UC San Diego Health medical oncologists offer the latest hormone therapies, chemotherapies and immunotherapies for men with
Hormone therapy, also known as androgen deprivation therapy, is a first-line treatment for men with metastatic prostate cancer, usually used combination with
radiation therapy, or both. It works by:
- Travelling throughout the body to fight cancer, wherever the cancer may be. This is important for men whose cancer has spread beyond the prostate gland.
- Reducing the amount, or blocking the activity of, male hormones (androgens) in the body. Male hormones fuel the growth of many types of prostate cancer cells.
Types of Androgen Deprivation Therapy (ADT)
Our medical oncologists are experts at selecting an anti-androgen therapy that is most likely to be effective against your particular cancer. The most common hormonal agents currently recommended to counteract the cancer-promoting effects of androgens include:
Luteinizing hormone-releasing (LHRH) agonists and antagonists, which block the production or activity of androgens
CYP17 inhibitors, which inhibit an enzyme involved in the synthesis of androgens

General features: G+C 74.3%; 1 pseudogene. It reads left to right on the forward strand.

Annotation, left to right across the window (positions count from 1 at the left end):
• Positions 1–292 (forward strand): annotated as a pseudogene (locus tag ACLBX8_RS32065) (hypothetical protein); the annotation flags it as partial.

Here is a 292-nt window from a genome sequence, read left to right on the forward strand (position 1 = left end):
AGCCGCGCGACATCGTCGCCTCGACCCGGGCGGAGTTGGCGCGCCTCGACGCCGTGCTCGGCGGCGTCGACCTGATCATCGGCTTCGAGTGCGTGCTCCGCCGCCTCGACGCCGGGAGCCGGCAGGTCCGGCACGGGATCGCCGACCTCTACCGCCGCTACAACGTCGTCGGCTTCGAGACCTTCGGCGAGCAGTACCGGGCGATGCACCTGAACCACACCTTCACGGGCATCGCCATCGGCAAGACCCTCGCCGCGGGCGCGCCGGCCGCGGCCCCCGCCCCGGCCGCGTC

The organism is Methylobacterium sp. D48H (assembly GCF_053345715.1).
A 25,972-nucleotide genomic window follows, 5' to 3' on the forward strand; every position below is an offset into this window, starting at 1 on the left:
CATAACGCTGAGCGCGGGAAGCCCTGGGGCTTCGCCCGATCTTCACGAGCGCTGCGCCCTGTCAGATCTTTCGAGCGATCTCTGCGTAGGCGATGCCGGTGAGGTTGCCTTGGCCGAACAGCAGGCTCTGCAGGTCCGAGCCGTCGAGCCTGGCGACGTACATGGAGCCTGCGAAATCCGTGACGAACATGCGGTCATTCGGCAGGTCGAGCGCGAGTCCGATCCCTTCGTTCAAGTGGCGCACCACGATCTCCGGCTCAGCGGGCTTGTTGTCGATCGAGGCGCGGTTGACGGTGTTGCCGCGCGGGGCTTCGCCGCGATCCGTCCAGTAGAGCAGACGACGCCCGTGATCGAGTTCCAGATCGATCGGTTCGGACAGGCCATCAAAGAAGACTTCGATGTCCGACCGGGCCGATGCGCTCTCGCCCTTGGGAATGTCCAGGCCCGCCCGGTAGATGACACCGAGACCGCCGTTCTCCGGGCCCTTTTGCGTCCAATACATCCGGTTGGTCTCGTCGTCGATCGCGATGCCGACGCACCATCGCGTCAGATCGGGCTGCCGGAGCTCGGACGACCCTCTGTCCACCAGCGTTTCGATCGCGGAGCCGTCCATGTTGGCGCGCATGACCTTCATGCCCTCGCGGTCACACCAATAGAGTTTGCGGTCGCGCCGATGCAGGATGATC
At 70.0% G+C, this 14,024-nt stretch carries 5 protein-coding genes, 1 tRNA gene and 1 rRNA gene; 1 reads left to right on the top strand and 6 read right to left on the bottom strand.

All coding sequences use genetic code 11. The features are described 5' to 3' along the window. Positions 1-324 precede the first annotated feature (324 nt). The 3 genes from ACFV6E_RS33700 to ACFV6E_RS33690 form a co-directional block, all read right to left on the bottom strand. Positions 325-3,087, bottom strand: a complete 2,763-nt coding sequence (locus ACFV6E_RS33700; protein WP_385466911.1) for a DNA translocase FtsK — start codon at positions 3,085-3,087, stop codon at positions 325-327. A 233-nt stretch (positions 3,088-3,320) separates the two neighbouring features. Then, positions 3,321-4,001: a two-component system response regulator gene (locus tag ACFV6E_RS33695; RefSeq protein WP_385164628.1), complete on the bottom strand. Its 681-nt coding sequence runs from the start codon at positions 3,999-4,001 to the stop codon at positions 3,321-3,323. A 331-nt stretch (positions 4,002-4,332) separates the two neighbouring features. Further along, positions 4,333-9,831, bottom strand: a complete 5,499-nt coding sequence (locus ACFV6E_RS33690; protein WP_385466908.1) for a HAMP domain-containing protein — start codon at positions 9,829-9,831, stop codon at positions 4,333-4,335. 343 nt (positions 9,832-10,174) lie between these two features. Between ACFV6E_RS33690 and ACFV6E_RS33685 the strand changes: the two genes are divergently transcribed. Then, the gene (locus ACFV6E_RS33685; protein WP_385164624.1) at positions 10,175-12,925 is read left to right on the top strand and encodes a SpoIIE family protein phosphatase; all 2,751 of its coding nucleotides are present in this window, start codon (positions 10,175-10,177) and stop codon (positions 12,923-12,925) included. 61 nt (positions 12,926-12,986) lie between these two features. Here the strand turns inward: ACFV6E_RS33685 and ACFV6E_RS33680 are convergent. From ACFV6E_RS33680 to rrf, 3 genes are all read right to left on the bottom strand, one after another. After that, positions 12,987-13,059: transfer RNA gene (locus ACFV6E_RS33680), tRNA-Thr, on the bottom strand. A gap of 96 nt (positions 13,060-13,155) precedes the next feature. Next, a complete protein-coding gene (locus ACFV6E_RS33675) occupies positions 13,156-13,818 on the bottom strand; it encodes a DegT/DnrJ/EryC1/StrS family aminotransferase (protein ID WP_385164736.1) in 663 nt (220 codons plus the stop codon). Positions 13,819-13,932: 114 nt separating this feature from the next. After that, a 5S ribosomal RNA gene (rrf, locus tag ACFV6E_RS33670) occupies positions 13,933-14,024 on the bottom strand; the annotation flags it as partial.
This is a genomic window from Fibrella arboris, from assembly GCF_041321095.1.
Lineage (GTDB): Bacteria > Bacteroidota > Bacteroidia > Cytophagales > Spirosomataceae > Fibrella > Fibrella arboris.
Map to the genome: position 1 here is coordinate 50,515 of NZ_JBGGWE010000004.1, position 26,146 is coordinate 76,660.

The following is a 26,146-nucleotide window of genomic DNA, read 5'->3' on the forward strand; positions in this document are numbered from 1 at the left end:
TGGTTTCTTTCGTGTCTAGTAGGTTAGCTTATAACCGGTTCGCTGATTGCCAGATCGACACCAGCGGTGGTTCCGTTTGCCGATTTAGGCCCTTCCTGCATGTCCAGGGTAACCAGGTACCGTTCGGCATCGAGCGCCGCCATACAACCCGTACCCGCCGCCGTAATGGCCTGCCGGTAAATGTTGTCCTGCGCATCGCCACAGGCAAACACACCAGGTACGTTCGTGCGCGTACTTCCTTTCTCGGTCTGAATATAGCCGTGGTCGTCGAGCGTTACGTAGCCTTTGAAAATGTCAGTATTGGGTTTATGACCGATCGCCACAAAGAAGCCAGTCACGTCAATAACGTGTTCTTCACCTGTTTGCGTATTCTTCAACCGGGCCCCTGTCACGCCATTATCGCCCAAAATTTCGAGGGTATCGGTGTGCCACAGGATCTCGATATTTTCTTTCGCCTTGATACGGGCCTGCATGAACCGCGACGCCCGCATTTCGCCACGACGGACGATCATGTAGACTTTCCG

Androgen receptor (AR) inhibitors, which prevent androgen receptors from binding with androgens
Chemotherapy for Hormone-Refractory Prostate Cancer
If your cancer becomes resistant to hormonal agents, your doctor may recommend chemotherapy including:
Docetaxel, with the steroid prednisone
Cabazitaxel, if the docetaxel is ineffective
Radium-223 dichloride, a radiopharmaceutical for cancer that has spread to the bone
Immunotherapy harnesses the body's own immune system to fight cancer. Depending on your health status and response to treatment, you may be a candidate for an immunotherapy approach, including:
Sipuleucel-T, a cellular immunotherapy, often called a cancer vaccine therapy.
Other highly personalized genetic and molecular approaches may be available at our
Center for Personalized Cancer Therapy.
New Prostate Cancer Treatments
Through participation in a clinical trial, you may be able to receive a new, investigational cancer treatment. Talk to your doctor to see if you are eligible.